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Wednesday, January 13, 2010

Hump-Day Harangue: Cannibal Holocaust--What's the Big Deal?

Going along with the Cannibal Holocaust theme today, I bring you a special guest HDH from Vault contributor Marilyn Merlot, who was less than impressed with the notorious film, and clearly has a much stronger constitution than poor little me (except when it comes to turtles)...

So, after so much hype surrounding this movie, and so many people asking me if I’d ever seen it, I really felt like Cannibal Holocaust must be the movie to see. I was also hoping it was going to leave a lasting impression on me. I guess in some ways it did, because I still can't get over what a letdown it was!

The movie is concerned with a documentary team of three young men and a young woman. They are heading for the South American jungle to search for real cannibals. But did anybody else feel this movie was more about torturing and killing animals than humans? Cannibalism is the act or practice of humans eating the flesh of other human beings. Granted, don’t get me wrong, this movie did have its graphic, violent rape and torture scenes (though not nearly enough).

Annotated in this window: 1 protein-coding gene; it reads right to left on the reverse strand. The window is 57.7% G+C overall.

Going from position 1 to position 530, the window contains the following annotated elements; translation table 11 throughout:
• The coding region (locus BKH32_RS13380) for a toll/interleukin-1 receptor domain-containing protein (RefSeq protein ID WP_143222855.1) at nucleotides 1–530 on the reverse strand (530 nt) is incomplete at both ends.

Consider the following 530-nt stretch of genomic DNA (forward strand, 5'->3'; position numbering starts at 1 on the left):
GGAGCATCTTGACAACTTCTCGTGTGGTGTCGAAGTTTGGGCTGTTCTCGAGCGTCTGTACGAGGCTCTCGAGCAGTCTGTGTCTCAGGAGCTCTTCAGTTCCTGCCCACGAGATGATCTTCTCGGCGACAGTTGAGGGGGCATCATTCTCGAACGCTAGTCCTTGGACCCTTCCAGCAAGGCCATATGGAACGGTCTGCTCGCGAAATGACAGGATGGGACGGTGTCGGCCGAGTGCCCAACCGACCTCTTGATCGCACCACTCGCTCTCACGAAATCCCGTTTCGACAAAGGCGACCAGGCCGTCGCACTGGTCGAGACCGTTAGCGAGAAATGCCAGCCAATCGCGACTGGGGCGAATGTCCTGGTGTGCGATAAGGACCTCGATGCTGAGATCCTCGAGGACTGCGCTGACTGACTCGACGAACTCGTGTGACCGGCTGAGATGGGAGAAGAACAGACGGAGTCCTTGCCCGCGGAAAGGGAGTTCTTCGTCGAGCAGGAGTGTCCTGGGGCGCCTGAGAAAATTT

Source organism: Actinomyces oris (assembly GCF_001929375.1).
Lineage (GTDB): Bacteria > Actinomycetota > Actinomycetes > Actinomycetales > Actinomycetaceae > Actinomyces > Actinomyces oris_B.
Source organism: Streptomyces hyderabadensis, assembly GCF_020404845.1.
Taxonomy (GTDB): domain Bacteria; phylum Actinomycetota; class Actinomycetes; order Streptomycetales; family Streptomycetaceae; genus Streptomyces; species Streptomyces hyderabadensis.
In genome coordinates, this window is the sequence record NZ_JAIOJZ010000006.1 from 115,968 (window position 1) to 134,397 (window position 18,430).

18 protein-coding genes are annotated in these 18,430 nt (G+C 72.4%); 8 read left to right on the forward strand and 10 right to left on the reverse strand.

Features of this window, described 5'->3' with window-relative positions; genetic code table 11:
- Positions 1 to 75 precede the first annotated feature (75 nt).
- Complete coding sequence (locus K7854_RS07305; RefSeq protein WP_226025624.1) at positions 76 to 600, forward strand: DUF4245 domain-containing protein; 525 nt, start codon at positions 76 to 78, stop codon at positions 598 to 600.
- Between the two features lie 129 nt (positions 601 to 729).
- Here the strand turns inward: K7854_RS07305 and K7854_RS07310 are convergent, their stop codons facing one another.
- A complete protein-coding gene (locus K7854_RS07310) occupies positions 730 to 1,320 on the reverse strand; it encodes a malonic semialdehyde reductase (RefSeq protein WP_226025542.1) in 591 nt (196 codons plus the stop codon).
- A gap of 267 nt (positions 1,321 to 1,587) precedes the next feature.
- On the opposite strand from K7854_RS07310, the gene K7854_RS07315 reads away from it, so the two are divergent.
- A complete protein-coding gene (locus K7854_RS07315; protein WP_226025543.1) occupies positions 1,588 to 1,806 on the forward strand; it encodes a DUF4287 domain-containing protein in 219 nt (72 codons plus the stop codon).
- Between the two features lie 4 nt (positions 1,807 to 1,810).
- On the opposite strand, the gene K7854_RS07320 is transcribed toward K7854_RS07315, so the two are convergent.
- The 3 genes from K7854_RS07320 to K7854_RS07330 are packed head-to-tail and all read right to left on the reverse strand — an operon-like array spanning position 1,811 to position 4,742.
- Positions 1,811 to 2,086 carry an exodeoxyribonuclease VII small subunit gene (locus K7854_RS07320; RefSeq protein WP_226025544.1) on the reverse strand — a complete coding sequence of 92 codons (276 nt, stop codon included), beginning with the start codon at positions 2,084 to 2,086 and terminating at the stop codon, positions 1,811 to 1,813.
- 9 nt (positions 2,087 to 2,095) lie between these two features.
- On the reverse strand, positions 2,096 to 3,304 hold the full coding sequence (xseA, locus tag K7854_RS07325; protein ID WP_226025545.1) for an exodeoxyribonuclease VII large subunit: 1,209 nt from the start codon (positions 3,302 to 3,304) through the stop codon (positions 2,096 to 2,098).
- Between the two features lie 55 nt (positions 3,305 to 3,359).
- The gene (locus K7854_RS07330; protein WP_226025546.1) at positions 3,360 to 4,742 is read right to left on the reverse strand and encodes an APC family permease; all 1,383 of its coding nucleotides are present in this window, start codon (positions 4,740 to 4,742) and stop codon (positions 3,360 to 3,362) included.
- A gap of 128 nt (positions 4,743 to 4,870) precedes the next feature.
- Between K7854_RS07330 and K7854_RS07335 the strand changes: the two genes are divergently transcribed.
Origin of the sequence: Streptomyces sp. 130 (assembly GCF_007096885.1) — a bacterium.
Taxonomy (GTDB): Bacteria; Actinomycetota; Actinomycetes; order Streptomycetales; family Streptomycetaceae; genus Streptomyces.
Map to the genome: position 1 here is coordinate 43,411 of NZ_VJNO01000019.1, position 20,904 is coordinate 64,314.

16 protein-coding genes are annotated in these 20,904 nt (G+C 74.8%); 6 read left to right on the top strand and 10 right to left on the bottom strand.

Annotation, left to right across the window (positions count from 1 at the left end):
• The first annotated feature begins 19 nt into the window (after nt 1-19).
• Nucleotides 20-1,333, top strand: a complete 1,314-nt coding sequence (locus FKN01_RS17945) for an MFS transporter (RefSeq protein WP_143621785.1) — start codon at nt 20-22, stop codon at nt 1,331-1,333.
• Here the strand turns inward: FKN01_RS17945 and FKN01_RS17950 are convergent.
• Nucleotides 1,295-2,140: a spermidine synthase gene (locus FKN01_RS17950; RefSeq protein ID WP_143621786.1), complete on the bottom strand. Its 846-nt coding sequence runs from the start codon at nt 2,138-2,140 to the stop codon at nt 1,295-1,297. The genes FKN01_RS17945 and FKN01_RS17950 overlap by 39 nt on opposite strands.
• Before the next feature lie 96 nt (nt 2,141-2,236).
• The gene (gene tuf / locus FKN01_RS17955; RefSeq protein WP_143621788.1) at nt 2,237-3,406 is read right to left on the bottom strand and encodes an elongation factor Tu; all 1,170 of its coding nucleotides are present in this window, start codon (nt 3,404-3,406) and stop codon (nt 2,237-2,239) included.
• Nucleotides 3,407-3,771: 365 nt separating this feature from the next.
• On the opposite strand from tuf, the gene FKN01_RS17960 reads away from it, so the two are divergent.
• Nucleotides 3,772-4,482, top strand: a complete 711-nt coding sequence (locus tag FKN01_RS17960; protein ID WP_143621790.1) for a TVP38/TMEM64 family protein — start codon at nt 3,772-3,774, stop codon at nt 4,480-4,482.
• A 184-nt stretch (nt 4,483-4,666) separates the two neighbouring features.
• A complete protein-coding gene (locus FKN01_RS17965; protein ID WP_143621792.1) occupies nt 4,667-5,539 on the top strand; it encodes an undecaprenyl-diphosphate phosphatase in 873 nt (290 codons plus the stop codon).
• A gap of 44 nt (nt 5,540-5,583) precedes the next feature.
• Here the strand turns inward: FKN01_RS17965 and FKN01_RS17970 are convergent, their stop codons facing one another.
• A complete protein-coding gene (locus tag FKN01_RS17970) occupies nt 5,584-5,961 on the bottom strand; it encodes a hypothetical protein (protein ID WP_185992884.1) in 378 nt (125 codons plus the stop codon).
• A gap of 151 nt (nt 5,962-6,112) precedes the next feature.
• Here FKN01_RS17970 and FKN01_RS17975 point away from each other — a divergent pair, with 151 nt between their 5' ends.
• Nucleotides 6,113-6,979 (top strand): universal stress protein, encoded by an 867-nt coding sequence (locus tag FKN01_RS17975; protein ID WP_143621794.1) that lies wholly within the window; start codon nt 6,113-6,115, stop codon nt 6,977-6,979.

I felt like for the most part these people were running around lost in the rain forest and killing animals. Maybe this is why I was let down. When you have the word CANNIBAL in the title, I’m thinking the movie is going to have more to do with violence against humans than animals. Also--and this has happened to me before--I think I may have watched it way past its prime. Maybe it would have had more of an effect on me if I had watched it when it was first released in the U.S. in 1985, when I was only 10 years old.

Anyway, to end my little rant, for those of you who may have not seen it yet, I will leave you with the one thing that really got to me. I’m all for something gruesome and a little gory, but Holy Ninja Turtle, that scene with the giant river tortoise can almost make anyone vomit. So please watch with caution, and with a bucket or toilet nearby...

11 comments:

christopher zenga said...